The New York Times recently published the diary entry of one Yale Professor Extraordinaire, Dr. Claudia Rankine. The title: “I Wanted to Know What White Men Thought About Their Privilege. So I Asked.”
Read it for yourself (if you’ve enough free articles remaining) here.
Or, if you’re short on time, and, like me, really don’t care what other people of any community think (I mean ‘ambivalence’ in the most noble way, of course), here’s the summary: Through many displays of academic prowess and charming intellectual honesty, Professor Rankine adroitly conveys earnestness. She really is curious. (Mind you, her judgement–and sentence–have already been pronounced.) But she really, really wants to learn. And so, what does she learn? She learns that White Men are aloof about their White Privilege.
Most of you know that I was an officer and pilot in the United States Air Force. As my uncle, himself a retired sailor, opined regarding my desire to join the Air Force as a pilot, “You will walk on water.” He was right. We pilots walked on water. (Incidentally, I’ve been tightening-up my understanding of the sky, and there is one very concrete sense in which we pilots do tread on water.)
That is to say, I believe this Jesus-like trait of mine is evidence that Professor Rankine would happily include me in her research sample.
Why did I read her piece if I really didn’t care what she thought? Well, I like to be a good communicator. I like to make people laugh. I like to be approachable. Mostly, I like to talk.
So I reasoned that maybe there are other “Claudia’s” living in fear of big, bad Pete. Maybe they are snooping around, cowering just out-of-sight. Maybe they are just waiting to pick up some cue that I won’t mind chatting about my not-just-internal narrative of White Privilege. I thought that maybe I could learn that if I wear the right clothing, or have the right glasses, or smile, or don’t smile, or stare, or never make eye-contact, or tap her on the shoulder as I cut in line, or have the right book out, maybe, just maybe, she’ll become courageous and chat me up.
But then, no. That’s not how fear works. Fear breathes; but it inhales only the decayed air of windowless rooms. Fear sees; but it is blinded by light. Fear feeds; but it consumes only lies. Fear is curious; but it never learns.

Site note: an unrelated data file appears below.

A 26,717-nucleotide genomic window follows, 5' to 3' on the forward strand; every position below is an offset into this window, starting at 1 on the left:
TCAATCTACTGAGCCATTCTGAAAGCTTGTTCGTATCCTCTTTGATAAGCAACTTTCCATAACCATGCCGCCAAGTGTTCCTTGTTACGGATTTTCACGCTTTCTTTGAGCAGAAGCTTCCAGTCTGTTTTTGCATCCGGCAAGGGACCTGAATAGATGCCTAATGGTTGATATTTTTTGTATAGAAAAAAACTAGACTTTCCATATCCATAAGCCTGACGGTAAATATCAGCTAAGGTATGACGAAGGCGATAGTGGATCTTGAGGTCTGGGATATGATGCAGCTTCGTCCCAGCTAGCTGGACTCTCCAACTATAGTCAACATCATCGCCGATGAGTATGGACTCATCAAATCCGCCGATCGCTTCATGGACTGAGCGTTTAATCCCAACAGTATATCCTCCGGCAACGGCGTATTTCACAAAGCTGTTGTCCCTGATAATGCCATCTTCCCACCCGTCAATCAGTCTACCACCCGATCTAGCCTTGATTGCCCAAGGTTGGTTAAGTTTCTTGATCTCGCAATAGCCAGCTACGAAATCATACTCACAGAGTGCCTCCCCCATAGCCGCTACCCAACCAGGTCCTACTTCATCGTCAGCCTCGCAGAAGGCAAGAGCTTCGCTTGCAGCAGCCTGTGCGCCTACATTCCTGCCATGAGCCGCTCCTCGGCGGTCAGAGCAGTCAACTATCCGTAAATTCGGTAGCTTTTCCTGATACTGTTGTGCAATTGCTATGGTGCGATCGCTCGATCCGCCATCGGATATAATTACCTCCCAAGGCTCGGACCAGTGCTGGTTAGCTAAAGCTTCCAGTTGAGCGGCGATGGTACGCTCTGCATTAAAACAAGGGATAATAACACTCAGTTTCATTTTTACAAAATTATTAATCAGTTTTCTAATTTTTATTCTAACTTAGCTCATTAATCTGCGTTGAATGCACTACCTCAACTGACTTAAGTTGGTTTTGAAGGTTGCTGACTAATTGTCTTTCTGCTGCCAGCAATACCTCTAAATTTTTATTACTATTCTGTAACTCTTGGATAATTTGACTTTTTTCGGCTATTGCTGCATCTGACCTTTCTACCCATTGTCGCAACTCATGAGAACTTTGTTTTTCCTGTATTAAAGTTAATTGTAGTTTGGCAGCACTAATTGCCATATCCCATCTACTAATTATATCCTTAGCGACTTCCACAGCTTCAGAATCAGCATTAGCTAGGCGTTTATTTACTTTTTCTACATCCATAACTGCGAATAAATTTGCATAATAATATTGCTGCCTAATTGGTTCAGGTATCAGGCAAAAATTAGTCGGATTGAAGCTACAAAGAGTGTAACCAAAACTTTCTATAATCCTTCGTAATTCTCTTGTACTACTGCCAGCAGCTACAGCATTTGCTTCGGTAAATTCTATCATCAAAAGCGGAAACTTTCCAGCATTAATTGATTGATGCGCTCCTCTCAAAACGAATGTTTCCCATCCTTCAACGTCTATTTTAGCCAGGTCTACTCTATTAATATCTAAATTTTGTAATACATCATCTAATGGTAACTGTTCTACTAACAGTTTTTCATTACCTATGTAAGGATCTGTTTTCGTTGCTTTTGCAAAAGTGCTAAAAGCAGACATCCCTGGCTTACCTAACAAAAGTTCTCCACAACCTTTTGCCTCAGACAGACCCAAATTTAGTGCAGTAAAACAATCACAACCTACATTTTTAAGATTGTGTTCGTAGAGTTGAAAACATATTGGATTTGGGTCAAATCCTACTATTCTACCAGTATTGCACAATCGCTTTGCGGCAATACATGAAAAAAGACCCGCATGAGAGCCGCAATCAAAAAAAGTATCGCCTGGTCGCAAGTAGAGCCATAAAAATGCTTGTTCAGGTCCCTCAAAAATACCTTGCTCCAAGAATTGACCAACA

And so, sad as it may seem, I will be left unmolested. Because I am not afraid. But you, Professor Doctor, are.
(But you shouldn’t be! Just talk to me.)
(But watch out!)
Metallica broke attendance records in both Wichita and Kansas City last week. As most of you know, H- and I were at the Kansas City show.
During the concert, as usual, James took a moment to thank the audience. He then said something like, “I want you know that I don’t care who you are, what god you worship, or what is between your legs. I do not give a shit.” For the uninitiated, this is about as political or current-eventee as Metallica ever gets. (Thank you, Jesus.) It’s about the music, people.
Last week also was a big week for the United Methodist Church as their conference had voted to essentially fire Ministers if any of them subsequently ordained LGBTQ folks or performed marriages between anyone but one man and one woman.
Reverend Adam Hamilton, pastor of the largest UMC congregation–located in KC–in America, voted against this change and spent many hours last week explaining his reasons to his congregation. For our purposes, it is enough to say that he has declared that the LGBTQ community is still welcome at his church while the UMC figures itself out.
Why the comparison between Mr. Hetfield and Rev. Hamilton?
I recently told one friend that I am uncomfortable at almost every group setting I attend. I am uncomfortable at my church (it’s a black church–I am as white-bread as it gets). I am uncomfortable at most of the other churches I have visited (I prefer African churches, even if they’re in another language, but I usually visit churches from different cultures if I skip my service as I nearly reject my culture outright–I am as white-bread as it gets). I am uncomfortable at work (I work with what other white-breaders call ‘low-skilled immigrants’ and if my co-workers aren’t immigrants they are usually addicts, ex-cons, uneducated, or family members of one of the above).
My friend then queried, “Where are you comfortable?”
After a long pause I answered, “Ha. Truth be told? Metallica concerts. That’s when I feel like I can simply let go and be me.”
Rockstar James Hetfield would probably enjoy hearing this fact. And Reverend Adam Hamilton would probably be thrilled for the chance to compare notes with James and see what he could learn from him about creating a welcoming environment.
The trouble, of course, is there is one big difference between the Christian church and Metallica concerts. Can you name it? I’ll help. The one are entertainment. The other believes this world is going to burn. The one are fun. The other believes the shedding of Jesus’ blood altered the course of history. The one are going to end in less than fifty years. The other, with or without you, is never going to end. (Hallelujah.)
Can we tell the truth? It goes like this, “Enter through the narrow gate; for the gate is wide and the way is broad that leads to destruction, and there are many who enter through it. For the gate is small and the way is narrow that leads to life, and there are few who find it.”
Are LGBTQ folks welcome in the Christian church? Before I could ever answer, I’d need to hear what their intentions are.
But if you’re looking for comfort, I’d try to catch the next Metallica concert.